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the Degree Confluence Project
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United States : California

4.9 miles (7.9 km) ESE of Linden, San Joaquin, CA, USA
Approx. altitude: 48 m (157 ft)
([?] maps: Google MapQuest Multimap topo aerial world confnav)
Antipode: 38°S 59°E

Accuracy: 5 m (16 ft)
Click on any of the images for the full-sized picture.

#2: Looking north along Escalon - Bellota Road, also known as “County Road J6.” #3: Looking east from 38N 121W. #4: Looking south along County Road J6, also known as “Escalon - Bellota Road.” #5: The vacant house prevents an unobstructed view to the west from 38N 121W. #6: Ten zeroes in the San Joaquin Valley. #7: March snow on distant peaks. #8: A riot of roadside color at 38N 121W. (If you can make a riot with only yellow, white and green...) #9: Success without climbing a fence. #10: Success without exiting the vehicle.

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  38°N 121°W (visit #12)  

#1: The vacancy of the house at 38N 121W begs the question, why go to the trouble of fixing it up?

(visited by Woody Harrell and Cynthia Harrell)

17-Mar-2010 -- ”Nothing’s as sad as a house by the side of the road… the house with nobody in it.” (with apologies to Sam Walter Foss and Joyce Kilmer) Since before the turn of the century, confluence hunters have journeyed to California’s San Joaquin Valley to check on current conditions at the house on Escalon - Bellota Road at the 38th parallel. At last report (in September 2009), Terje Mathisen found the old house renovated, but totally empty. So, imagine my anticipation and excitement (be still my beating heart!) as I turned north from Highway 4 at Farmington, wondering if on my arrival I would find new tenants living that most envied of lifestyles: residing just across the street from a degree confluence point. Alas, the house not only remains empty, but is now blocked off from the road by a sturdy barbed wire fence…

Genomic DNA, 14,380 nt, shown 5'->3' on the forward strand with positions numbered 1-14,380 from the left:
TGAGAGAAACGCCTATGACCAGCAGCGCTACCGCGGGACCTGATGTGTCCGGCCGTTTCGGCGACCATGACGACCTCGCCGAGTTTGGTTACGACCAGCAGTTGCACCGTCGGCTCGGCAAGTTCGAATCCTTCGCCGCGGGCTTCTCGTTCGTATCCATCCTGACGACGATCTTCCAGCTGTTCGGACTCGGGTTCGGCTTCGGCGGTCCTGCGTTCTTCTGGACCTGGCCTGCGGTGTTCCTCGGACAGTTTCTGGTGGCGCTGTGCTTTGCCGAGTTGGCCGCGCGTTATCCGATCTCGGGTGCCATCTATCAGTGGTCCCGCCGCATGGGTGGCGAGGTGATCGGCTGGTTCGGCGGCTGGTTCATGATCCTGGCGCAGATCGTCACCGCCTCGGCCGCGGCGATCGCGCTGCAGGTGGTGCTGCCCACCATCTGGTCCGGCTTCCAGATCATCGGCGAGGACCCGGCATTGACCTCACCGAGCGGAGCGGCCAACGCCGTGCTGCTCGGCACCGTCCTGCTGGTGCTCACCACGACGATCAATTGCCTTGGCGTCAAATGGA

Recent agricultural production in San Joaquin County has topped $2 billion per year. Cows, such as those seen in the field beyond 38N 121W, seem to account for a quarter of this total, but following milk in the top five commodities list are grapes, cherries, almonds, and English walnuts. As we observed driving in from the Oakland area, this is truly the land of fruits and nuts! [Research shows San Joaquin County leads the U.S. in both walnut and asparagus production.]

As alluded to in previous reports, this is not the world’s most exciting confluence. In fact, the snow visible to the east on the not so distant peaks only served to remind us how close we were to the wonders of Yosemite and Hetch Hetchy. Now, there would be something to write home about! But I digress…

Beyond the housing report, there’s not much news to update from this rather underwhelming site, one that has seen at least an annual visit during eight of the ten years since AD 2000. In fact, it must be told that half of our party, upon discovering a legitimate visit could be claimed from within the road right of way, chose not to leave the car! I did note 38N 121W marked the 34th different line of longitude I have straddled during my cp visits in the U.S.A.’s “lower 48,” giving me 60% of the total. With a little strategic planning, might I someday be able to claim trips to them all???


 All pictures
#1: The vacancy of the house at 38N 121W begs the question, why go to the trouble of fixing it up?
#2: Looking north along Escalon - Bellota Road, also known as “County Road J6.”
#3: Looking east from 38N 121W.
#4: Looking south along County Road J6, also known as “Escalon - Bellota Road.”
#5: The vacant house prevents an unobstructed view to the west from 38N 121W.
#6: Ten zeroes in the San Joaquin Valley.
#7: March snow on distant peaks.
#8: A riot of roadside color at 38N 121W. (If you can make a riot with only yellow, white and green...)
#9: Success without climbing a fence.
#10: Success without exiting the vehicle.
ALL: All pictures on one page (broadband access recommended)